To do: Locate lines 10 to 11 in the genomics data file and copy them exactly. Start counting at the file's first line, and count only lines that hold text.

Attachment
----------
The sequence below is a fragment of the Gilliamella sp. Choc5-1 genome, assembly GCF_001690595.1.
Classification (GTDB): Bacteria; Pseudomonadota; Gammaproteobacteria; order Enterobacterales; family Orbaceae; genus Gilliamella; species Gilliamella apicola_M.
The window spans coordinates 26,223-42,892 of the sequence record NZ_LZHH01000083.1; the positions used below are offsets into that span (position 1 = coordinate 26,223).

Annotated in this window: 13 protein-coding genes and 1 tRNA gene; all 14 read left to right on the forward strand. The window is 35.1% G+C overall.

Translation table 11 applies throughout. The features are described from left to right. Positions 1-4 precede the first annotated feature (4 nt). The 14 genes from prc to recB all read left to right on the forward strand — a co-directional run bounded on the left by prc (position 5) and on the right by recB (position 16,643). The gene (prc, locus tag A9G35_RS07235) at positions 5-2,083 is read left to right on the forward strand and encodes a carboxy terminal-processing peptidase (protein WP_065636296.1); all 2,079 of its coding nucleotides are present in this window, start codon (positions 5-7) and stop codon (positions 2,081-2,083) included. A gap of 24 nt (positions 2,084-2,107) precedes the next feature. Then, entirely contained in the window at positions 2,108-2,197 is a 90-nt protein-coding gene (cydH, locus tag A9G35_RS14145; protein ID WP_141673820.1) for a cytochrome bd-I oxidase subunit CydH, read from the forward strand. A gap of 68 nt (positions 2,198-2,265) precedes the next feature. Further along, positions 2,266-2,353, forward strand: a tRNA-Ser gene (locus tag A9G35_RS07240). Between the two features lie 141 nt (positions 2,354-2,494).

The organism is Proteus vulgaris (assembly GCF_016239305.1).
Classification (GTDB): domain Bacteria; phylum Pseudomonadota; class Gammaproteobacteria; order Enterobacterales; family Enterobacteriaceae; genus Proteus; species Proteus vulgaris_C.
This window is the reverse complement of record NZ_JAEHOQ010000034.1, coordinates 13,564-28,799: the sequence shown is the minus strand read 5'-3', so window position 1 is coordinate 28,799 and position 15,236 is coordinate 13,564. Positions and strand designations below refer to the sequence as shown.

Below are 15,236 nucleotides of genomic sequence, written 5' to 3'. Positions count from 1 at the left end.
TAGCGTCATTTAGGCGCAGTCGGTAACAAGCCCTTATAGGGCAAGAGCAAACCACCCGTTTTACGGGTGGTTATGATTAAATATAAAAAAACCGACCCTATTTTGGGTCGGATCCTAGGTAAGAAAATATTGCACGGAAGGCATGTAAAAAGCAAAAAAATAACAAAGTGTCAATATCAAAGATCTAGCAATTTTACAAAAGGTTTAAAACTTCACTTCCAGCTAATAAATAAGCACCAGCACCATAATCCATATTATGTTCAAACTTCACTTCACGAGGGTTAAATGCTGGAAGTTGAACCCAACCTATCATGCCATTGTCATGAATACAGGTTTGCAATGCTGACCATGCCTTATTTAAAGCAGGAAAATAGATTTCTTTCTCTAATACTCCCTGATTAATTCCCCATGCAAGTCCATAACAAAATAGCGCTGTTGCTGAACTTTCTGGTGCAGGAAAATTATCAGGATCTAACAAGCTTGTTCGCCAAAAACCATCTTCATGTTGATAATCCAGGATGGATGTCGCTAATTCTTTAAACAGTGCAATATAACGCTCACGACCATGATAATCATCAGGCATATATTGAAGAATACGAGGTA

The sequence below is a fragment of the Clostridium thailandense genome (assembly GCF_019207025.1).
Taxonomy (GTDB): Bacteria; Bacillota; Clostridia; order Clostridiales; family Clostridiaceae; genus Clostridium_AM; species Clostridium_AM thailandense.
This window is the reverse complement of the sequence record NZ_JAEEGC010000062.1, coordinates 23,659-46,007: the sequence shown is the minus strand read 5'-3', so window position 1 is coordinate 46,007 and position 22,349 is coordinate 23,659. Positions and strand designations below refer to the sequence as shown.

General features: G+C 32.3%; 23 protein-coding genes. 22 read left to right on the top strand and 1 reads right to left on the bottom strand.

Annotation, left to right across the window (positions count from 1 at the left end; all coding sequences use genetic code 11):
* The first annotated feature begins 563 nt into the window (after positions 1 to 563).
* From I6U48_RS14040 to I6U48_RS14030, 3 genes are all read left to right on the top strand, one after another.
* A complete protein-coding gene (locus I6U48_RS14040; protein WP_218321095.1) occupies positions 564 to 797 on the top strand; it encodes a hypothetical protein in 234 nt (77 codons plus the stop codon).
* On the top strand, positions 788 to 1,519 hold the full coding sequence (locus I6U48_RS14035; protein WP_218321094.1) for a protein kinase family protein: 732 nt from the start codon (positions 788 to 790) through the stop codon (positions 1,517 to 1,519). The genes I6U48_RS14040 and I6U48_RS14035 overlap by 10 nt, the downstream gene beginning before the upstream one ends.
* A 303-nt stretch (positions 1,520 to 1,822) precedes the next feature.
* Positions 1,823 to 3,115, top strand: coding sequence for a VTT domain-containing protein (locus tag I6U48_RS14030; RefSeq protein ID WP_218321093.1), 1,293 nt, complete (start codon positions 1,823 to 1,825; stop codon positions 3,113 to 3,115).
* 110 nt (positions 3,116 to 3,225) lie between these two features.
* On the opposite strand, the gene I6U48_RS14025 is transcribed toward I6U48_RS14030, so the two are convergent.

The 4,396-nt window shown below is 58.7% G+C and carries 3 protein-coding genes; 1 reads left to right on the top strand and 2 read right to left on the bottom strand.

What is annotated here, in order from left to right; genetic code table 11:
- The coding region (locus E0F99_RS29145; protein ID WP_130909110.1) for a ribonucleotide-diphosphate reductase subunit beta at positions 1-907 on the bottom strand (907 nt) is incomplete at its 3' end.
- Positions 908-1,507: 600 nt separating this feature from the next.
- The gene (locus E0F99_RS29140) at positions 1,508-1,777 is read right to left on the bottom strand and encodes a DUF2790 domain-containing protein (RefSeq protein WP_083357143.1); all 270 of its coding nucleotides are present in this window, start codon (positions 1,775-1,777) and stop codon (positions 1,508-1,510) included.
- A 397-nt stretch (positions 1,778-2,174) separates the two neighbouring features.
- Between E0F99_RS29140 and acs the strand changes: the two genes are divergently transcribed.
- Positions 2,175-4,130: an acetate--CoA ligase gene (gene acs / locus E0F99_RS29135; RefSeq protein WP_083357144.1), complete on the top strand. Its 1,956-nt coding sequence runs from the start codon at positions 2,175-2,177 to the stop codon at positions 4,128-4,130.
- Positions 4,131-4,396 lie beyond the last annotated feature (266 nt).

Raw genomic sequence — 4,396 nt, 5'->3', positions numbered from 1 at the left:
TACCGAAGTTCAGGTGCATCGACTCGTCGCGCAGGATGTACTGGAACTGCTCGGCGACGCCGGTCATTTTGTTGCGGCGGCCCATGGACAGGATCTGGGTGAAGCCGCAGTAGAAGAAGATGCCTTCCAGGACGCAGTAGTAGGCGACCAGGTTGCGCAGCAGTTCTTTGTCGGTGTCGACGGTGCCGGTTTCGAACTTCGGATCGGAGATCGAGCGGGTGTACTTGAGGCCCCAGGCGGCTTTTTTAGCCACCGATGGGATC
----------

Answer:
TAGCGTCATTTAGGCGCAGTCGGTAACAAGCCCTTATAGGGCAAGAGCAAACCACCCGTTTTACGGGTGGTTATGATTAAATATAAAAAAACCGACCCTATTTTGGGTCGGATCCTAGGTAAGAAAATATTGCACGGAAGGCATGTAAAAAGCAAAAAAATAACAAAGTGTCAATATCAAAGATCTAGCAATTTTACAAAAGGTTTAAAACTTCACTTCCAGCTAATAAATAAGCACCAGCACCATAATCCATATTATGTTCAAACTTCACTTCACGAGGGTTAAATGCTGGAAGTTGAACCCAACCTATCATGCCATTGTCATGAATACAGGTTTGCAATGCTGACCATGCCTTATTTAAAGCAGGAAAATAGATTTCTTTCTCTAATACTCCCTGATTAATTCCCCATGCAAGTCCATAACAAAATAGCGCTGTTGCTGAACTTTCTGGTGCAGGAAAATTATCAGGATCTAACAAGCTTGTTCGCCAAAAACCATCTTCATGTTGATAATCCAGGATGGATGTCGCTAATTCTTTAAACAGTGCAATATAACGCTCACGACCATGATAATCATCAGGCATATATTGAAGAATACGAGGTA

The sequence below is a fragment of the Clostridium thailandense genome (assembly GCF_019207025.1).